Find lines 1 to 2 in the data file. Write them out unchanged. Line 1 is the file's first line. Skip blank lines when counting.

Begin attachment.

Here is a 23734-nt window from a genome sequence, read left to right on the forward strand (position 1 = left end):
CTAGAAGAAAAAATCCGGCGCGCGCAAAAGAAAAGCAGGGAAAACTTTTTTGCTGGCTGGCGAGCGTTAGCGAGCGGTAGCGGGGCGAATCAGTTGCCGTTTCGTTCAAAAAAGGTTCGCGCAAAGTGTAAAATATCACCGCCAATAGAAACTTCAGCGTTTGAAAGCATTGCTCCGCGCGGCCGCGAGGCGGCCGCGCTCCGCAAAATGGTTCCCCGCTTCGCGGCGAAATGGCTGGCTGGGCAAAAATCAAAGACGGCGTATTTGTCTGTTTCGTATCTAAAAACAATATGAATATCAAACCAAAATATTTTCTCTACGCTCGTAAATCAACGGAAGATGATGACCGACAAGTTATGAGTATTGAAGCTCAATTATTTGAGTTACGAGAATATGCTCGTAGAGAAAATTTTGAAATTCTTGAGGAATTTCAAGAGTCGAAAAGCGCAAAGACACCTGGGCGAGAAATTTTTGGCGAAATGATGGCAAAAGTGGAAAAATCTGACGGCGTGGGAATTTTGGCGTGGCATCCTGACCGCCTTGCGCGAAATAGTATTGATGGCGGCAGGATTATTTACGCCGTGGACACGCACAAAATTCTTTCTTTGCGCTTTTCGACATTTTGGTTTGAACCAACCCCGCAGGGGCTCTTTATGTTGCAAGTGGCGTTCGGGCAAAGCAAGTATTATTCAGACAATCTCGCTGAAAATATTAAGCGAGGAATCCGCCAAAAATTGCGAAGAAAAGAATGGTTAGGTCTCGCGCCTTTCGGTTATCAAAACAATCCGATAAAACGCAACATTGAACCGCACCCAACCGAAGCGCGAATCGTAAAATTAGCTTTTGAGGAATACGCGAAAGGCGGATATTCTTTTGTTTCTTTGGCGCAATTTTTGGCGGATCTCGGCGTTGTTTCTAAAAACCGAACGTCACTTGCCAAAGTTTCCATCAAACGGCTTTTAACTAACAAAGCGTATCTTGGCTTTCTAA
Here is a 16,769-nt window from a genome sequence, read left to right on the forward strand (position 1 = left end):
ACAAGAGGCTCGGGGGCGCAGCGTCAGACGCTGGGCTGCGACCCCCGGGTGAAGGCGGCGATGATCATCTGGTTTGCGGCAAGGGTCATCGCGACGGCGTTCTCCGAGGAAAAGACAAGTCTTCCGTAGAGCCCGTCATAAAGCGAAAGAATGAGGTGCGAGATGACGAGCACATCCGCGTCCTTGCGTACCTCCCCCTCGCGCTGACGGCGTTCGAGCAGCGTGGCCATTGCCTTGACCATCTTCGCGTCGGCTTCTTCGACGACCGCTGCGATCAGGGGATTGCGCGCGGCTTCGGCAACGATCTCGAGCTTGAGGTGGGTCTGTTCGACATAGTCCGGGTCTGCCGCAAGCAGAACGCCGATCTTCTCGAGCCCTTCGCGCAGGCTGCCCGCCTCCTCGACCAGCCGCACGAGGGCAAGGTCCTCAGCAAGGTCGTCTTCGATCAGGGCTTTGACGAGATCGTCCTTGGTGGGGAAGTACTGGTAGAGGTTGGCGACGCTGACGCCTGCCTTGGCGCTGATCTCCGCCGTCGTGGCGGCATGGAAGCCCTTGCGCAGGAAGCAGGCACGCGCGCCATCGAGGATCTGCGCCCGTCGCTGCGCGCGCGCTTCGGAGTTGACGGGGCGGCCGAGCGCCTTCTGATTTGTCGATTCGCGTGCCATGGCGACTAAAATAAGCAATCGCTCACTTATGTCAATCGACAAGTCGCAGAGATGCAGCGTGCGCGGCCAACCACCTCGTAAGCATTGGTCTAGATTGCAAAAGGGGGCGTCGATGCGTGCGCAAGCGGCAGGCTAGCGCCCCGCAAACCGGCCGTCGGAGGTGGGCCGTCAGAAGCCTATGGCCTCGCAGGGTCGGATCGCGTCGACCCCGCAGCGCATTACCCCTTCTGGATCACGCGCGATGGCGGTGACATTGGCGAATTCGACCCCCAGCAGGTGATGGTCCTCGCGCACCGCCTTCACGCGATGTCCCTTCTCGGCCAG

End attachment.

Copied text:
Here is a 23734-nt window from a genome sequence, read left to right on the forward strand (position 1 = left end):
CTAGAAGAAAAAATCCGGCGCGCGCAAAAGAAAAGCAGGGAAAACTTTTTTGCTGGCTGGCGAGCGTTAGCGAGCGGTAGCGGGGCGAATCAGTTGCCGTTTCGTTCAAAAAAGGTTCGCGCAAAGTGTAAAATATCACCGCCAATAGAAACTTCAGCGTTTGAAAGCATTGCTCCGCGCGGCCGCGAGGCGGCCGCGCTCCGCAAAATGGTTCCCCGCTTCGCGGCGAAATGGCTGGCTGGGCAAAAATCAAAGACGGCGTATTTGTCTGTTTCGTATCTAAAAACAATATGAATATCAAACCAAAATATTTTCTCTACGCTCGTAAATCAACGGAAGATGATGACCGACAAGTTATGAGTATTGAAGCTCAATTATTTGAGTTACGAGAATATGCTCGTAGAGAAAATTTTGAAATTCTTGAGGAATTTCAAGAGTCGAAAAGCGCAAAGACACCTGGGCGAGAAATTTTTGGCGAAATGATGGCAAAAGTGGAAAAATCTGACGGCGTGGGAATTTTGGCGTGGCATCCTGACCGCCTTGCGCGAAATAGTATTGATGGCGGCAGGATTATTTACGCCGTGGACACGCACAAAATTCTTTCTTTGCGCTTTTCGACATTTTGGTTTGAACCAACCCCGCAGGGGCTCTTTATGTTGCAAGTGGCGTTCGGGCAAAGCAAGTATTATTCAGACAATCTCGCTGAAAATATTAAGCGAGGAATCCGCCAAAAATTGCGAAGAAAAGAATGGTTAGGTCTCGCGCCTTTCGGTTATCAAAACAATCCGATAAAACGCAACATTGAACCGCACCCAACCGAAGCGCGAATCGTAAAATTAGCTTTTGAGGAATACGCGAAAGGCGGATATTCTTTTGTTTCTTTGGCGCAATTTTTGGCGGATCTCGGCGTTGTTTCTAAAAACCGAACGTCACTTGCCAAAGTTTCCATCAAACGGCTTTTAACTAACAAAGCGTATCTTGGCTTTCTAA